Archive for December, 2015

Everything you need to know about the new street drug 'flakka' — its insane side effects aren't even the worst part

Posted on: December 29th, 2015 by sobrietyresources

By Erin Brodwin and Jessica Orwig December 28, 2015 10:54 AM

There’s a new drug in town called flakka.

Many reports are saying this new designer drug is sweeping the state of Florida: Broward Health Medical Center — Florida’s public hospital system and one of the largest in the nation — now sees an estimated 25 to 30 flakka patients a day, NBC News reports.

The mind-altering substance has been popping up in other states as well, including Ohio and Texas.











Flakka is made from a chemical cousin of the amphetamine-like drug found in bath salts (pictured above).

There, it goes by the name “gravel” because it looks like the gravel pebbles you’d use to decorate the bottom of an aquarium.

Use of the drug, which can be snorted, smoked, injected, swallowed, or eaten as flakka-laced gummy candies, has been linked with serious — and sometimes deadly — behavioral problems:

If these behaviors remind you of the ones that made headlines a few years ago with the appearance of drugs called “bath salts” — it isn’t a coincidence. The two drugs are closely related.











(Alex Dodd/flickr) Flakka is made from a compound called alpha-PVP, a chemical cousin of cathinone, the amphetamine-like drug found in bath salts.

Here’s the worst part: While the active ingredient in bath salts was officially banned in 2011, its newer relative, alpha-PVP, was not.

That means it is legal in any state without its own ban.

What does it do?

Like cathinone, alpha-PVP is a type of stimulant, colloquially called an “upper.” Uppers are linked with feelings of euphoria, enhanced alertness and wakefulness, and increased movement — all symptoms that are similar to those experienced by people on other drugs like amphetamines or cocaine.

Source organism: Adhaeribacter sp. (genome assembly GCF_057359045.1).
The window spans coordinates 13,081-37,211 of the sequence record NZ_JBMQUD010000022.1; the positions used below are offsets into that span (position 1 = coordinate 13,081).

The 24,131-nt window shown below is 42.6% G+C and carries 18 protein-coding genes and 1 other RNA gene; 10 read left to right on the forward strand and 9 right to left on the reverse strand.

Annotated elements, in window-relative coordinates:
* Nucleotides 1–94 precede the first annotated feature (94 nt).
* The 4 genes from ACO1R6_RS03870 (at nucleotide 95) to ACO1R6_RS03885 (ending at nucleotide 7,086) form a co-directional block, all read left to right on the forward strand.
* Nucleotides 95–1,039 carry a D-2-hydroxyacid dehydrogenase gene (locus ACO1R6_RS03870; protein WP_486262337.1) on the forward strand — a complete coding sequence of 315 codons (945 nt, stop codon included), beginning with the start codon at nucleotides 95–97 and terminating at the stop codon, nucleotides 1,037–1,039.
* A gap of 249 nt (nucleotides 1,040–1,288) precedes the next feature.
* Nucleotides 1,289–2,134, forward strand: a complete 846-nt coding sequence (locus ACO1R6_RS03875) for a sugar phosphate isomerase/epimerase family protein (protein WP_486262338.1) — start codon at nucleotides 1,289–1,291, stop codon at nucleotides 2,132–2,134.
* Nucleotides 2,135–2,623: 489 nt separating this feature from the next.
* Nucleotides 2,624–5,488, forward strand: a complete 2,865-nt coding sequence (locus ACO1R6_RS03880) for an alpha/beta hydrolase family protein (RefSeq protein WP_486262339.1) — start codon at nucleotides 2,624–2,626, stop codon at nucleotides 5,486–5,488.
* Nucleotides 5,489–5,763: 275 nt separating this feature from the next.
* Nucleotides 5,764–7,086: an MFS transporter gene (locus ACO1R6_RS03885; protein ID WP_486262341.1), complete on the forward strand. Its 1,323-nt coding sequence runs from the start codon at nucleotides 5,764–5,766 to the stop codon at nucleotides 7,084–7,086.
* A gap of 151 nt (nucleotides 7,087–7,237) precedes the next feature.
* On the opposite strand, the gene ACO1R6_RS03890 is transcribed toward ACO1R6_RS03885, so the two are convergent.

Since flakka is so new, researchers aren’t sure exactly how it affects the brain, or how addictive it is.

For now, they can only guess by looking at how its chemical cousins, like cocaine and amphetamines, work. These drugs cause a surge in two chemicals: the feel-good chemical dopamine (responsible for the euphoric sensations) and norepinephrine (which raises heart rate and blood pressure and can make us more alert).

Like cocaine and meth, flakka comes with a comedown, the period when the drug leaves the body and the person is left feeling fatigued or depressed. This sensation often results in users returning to the drug to get rid of the negative comedown feeling, jump-starting a cycle of use that can lead to abuse. Also like cocaine and meth, the drug may alter brain chemistry in a way that makes users require a larger and larger dose to get the same high.

Excessive use has been linked with feelings of extreme anxiety, paranoia, and hallucinations. Like with bath salts, people have also reported dozens of episodes of violent behavior in people on flakka.